Sharp Objects is also liberating (apart from its positive performance on Bechdel parameters) as content — for female actors and for audiences in giving us female centric and female driven shows that do not bear the burden of providing either role-models or even uplifting messages. 

Instead, it presents a world where women are dangerous and dysfunctional but very real — a world where women are neither pure victims, nor pure aggressors. A world where they occupy the grey areas, complex and contradictory as agents in a power play, in which they control some reigns too.

But to me personally, and perhaps to many young women viewers across the world, what makes Sharp Objects particularly impactful, perhaps almost poignant, is the manner in which it unravels the whole idea, the culture, the entire psychology of that childhood admonishment “Nice girls don’t do that.” Sharp Objects explores the sinister and dark possibilities of what the corollary of that thinking could be.

“Nice girls don’t do that.”

“Who does?”

“Bad girls.”

“So I’m a bad girl.”

“You shouldn’t be a bad girl.”

“Why not?”

“Bad girls get in trouble.”

“What trouble? What happens to bad girls?”

“Bad things.”

“What bad things?”

“Very bad things.”

“How bad?”

“Terrible!!!”

“Like what?”

“Like….”

A point the show makes early on is that both the victims of the introductory brutal murders were not your typically nice girly-girls. Camille, the traumatised protagonist carrying a burden from her past was herself not a nice girl. Amma, her deceptive half-sister manipulates the nice girl act to defy her controlling mother. But perhaps the most incisive critique on the whole ‘Be a nice girl’ culture, in fact the whole ‘nice’ culture — nice folks, nice manners, nice homes, nice towns — comes in the form of Adora’s character and the manner in which beneath the whole veneer of nice, a whole town is complicit in damning secrets and not-so-nice acts. At one point early on in the show, Adora tells her firstborn Camille, with whom she has a strained relationship (to put it mildly), “I just want things to be nice with us but maybe I don’t know how..” Interestingly it is this very notion of ‘nice’ that becomes the most oppressive and deceptive experience of young Camille, and later Amma’s growing years.

This ‘Culture of Nice’ is in fact the pervasive ‘Culture of Silence’ that women all over the world, particularly in India, are all too familiar with. 

It takes different forms, but always towards the same goal — to silence the not-so-nice details of what the experiences; sometimes intimate experiences of women might be. This Culture of Silence is propagated from the child’s earliest experience of being parented by society in general. Amongst the values that girls receive in our early years — apart from those of being obedient, dutiful, respectful, homely — we also receive the twin headed Chimera in the form of shame and guilt.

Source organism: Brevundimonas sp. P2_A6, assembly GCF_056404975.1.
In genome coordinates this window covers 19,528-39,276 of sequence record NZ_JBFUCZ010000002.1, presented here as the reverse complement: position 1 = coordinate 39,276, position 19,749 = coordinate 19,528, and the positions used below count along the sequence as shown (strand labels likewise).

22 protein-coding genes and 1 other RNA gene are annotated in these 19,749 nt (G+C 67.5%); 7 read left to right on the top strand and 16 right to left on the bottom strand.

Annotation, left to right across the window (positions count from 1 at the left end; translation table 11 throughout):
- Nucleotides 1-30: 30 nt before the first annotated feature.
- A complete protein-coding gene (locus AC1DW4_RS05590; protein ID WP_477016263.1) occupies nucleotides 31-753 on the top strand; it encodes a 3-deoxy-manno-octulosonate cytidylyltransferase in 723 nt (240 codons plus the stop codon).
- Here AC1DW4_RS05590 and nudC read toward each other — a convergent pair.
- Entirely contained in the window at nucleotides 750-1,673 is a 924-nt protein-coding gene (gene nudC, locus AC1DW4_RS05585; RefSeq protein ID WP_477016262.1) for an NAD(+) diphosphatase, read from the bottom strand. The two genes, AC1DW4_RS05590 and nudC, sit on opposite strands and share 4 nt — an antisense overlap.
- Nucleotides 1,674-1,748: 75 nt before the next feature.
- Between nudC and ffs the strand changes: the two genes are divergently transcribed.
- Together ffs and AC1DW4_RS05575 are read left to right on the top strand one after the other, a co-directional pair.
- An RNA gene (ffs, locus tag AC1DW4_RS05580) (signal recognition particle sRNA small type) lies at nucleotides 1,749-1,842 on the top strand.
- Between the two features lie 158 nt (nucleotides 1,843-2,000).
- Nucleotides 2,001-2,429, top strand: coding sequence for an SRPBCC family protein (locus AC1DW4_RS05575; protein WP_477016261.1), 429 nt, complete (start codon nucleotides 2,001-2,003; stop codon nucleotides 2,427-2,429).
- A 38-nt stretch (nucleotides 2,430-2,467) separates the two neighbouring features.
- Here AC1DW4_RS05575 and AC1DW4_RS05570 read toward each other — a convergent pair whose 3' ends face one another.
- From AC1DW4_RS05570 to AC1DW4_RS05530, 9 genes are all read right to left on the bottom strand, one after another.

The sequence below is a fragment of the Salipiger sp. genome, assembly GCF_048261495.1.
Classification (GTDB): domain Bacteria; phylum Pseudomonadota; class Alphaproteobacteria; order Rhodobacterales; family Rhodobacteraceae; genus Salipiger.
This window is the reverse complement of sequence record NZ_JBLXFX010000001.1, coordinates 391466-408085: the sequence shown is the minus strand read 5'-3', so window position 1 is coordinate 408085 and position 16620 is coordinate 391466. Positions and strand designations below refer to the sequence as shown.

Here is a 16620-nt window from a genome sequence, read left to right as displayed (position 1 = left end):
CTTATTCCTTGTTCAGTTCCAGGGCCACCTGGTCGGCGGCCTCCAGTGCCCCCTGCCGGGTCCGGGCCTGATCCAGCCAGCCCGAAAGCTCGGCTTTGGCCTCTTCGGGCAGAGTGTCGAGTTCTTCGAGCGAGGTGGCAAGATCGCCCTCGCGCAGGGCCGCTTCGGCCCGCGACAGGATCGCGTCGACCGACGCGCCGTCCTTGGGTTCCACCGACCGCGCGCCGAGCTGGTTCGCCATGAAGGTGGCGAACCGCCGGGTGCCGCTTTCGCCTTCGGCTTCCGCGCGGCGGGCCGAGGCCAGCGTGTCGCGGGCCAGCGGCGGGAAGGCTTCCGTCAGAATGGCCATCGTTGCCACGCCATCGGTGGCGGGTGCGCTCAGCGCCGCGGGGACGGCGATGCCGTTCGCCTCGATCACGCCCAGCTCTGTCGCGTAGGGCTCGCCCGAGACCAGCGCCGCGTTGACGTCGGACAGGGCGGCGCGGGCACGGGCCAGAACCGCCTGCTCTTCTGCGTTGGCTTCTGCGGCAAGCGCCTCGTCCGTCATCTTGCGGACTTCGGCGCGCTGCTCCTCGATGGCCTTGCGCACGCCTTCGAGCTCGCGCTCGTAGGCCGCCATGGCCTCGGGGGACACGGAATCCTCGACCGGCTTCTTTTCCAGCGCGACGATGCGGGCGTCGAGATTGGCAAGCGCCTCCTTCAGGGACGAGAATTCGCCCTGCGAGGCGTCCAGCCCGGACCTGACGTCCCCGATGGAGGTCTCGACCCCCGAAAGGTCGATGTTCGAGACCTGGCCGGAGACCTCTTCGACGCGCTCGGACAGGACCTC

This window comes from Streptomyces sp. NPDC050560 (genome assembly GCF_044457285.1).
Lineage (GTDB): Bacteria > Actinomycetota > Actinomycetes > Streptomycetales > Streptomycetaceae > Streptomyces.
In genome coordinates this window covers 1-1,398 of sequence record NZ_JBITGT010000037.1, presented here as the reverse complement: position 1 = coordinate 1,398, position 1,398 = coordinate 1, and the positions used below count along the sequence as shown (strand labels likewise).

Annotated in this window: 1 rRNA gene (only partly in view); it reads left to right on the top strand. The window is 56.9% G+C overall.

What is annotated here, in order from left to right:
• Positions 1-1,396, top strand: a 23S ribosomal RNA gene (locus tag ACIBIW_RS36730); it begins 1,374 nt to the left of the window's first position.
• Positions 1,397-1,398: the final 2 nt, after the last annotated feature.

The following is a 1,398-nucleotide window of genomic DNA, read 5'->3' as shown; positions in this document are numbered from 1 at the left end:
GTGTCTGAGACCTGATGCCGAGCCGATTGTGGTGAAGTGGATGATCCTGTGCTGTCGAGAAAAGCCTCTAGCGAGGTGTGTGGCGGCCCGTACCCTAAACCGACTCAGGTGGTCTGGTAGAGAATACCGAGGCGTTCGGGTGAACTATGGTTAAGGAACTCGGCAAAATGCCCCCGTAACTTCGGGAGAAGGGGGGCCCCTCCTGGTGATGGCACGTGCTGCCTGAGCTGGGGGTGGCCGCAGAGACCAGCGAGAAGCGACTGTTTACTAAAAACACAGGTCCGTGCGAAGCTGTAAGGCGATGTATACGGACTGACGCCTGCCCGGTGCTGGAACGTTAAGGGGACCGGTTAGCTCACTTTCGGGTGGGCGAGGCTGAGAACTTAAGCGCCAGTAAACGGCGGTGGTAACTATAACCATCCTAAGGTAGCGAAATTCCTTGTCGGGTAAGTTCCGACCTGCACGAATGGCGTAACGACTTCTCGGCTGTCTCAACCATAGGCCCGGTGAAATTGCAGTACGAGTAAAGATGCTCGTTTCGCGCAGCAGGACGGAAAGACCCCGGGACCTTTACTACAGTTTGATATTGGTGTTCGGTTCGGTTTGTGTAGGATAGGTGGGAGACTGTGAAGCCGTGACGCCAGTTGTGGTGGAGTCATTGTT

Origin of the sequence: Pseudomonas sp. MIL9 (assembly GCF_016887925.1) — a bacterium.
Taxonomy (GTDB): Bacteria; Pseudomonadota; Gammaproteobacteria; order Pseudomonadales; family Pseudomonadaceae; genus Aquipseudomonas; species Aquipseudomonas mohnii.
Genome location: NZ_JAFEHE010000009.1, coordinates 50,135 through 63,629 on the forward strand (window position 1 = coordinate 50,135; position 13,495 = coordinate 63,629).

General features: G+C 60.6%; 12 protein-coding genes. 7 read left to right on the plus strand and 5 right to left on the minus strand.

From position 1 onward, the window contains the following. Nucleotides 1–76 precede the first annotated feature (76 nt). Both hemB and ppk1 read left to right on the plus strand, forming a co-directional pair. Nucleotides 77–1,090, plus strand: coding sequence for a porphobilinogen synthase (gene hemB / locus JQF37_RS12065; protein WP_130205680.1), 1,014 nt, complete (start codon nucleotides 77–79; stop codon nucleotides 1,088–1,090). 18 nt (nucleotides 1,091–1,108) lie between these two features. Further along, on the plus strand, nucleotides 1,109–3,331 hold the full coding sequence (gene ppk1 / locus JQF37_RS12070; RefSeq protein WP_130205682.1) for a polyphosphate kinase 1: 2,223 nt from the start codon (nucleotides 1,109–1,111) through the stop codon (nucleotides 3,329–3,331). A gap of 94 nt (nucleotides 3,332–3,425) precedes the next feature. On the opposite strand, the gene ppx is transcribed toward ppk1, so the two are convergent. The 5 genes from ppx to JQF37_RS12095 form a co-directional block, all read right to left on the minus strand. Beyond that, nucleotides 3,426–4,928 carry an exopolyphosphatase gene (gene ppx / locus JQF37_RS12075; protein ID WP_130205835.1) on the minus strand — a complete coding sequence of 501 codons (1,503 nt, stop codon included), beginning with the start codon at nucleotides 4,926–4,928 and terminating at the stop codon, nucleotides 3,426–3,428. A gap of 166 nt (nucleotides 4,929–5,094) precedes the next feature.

“Have some shame!”

“Oh for shame!”

“Shameless!”

“Shameful!”

“Ashamed.”

“Do not bring shame upon…”

Different phrases in different languages, but always with the same implication. Shameful things happen to girls who are not nice and that brings ‘shame’ on the family or everyone associated with the girl. And nice folks do not talk about these things. Nice folks go on as if nothing has happened.

It is this culture of silence that women across the world today, are calling out in many different ways. Whether it is the #MeToo movement or a show like Sharp Objects; or on a lighter and happier note, even a film like Veere Di Wedding punctures this culture of silence, quite simply by refusing to be silenced and saying the not-nice things, or depicting the so called ‘unspeakable’ things that could happen to girls. By talking about the unspeakable, you rob it of the power to shame you; you disallow the ‘Culture of Nice’ to erase your experience. You stand up for yourself and you build your own identity.

And this to me is the most liberating aspect of being an actor, and even just a girl at a time when shows like Sharp Objects and Big Little Lies (another great show on Hotstar Premium), and films like Veere Di Wedding and Anaarkali Of Aarah are being made.

The next time I hear someone say, “Nice girls don’t do that!”, I know what I’m going to say — I don’t give a shit about nice. I’m just a girl! And that’s okay!

Swara is a an award winning actor of the Hindi film industry. Her last few films, including Veere Di Wedding, Anaarkali of Aaraah and Nil Battey Sannata have earned her both critical and commercial success. Swara is an occasional writer of articles and opinion pieces. The occasions are frequent :).

Watch the trailer of Sharp Objects here:

Play

This article was published by the Scroll marketing team with Swara Bhasker on behalf of Hotstar Premium and not by the Scroll editorial team.